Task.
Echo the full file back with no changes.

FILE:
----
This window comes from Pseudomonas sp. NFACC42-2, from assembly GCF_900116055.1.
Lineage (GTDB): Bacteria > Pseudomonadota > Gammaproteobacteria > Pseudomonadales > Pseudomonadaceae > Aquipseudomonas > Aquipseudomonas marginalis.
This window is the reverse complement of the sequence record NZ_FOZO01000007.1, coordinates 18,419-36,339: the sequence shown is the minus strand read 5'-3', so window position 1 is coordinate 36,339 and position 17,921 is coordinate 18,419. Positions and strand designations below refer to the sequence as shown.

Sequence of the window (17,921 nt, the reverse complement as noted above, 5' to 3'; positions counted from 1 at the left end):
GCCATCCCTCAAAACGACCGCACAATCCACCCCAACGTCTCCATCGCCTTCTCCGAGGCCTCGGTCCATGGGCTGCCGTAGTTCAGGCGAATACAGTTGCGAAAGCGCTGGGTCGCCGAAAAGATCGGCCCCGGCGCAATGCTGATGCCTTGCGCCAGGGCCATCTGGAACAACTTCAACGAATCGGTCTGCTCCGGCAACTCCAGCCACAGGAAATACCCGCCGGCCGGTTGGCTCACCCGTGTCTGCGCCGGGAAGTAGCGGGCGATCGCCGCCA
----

This window comes from Pseudomonas sp. NFACC42-2, from assembly GCF_900116055.1.
Lineage (GTDB): Bacteria > Pseudomonadota > Gammaproteobacteria > Pseudomonadales > Pseudomonadaceae > Aquipseudomonas > Aquipseudomonas marginalis.
This window is the reverse complement of the sequence record NZ_FOZO01000007.1, coordinates 18,419-36,339: the sequence shown is the minus strand read 5'-3', so window position 1 is coordinate 36,339 and position 17,921 is coordinate 18,419. Positions and strand designations below refer to the sequence as shown.

Sequence of the window (17,921 nt, the reverse complement as noted above, 5' to 3'; positions counted from 1 at the left end):
GCCATCCCTCAAAACGACCGCACAATCCACCCCAACGTCTCCATCGCCTTCTCCGAGGCCTCGGTCCATGGGCTGCCGTAGTTCAGGCGAATACAGTTGCGAAAGCGCTGGGTCGCCGAAAAGATCGGCCCCGGCGCAATGCTGATGCCTTGCGCCAGGGCCATCTGGAACAACTTCAACGAATCGGTCTGCTCCGGCAACTCCAGCCACAGGAAATACCCGCCGGCCGGTTGGCTCACCCGTGTCTGCGCCGGGAAGTAGCGGGCGATCGCCGCCA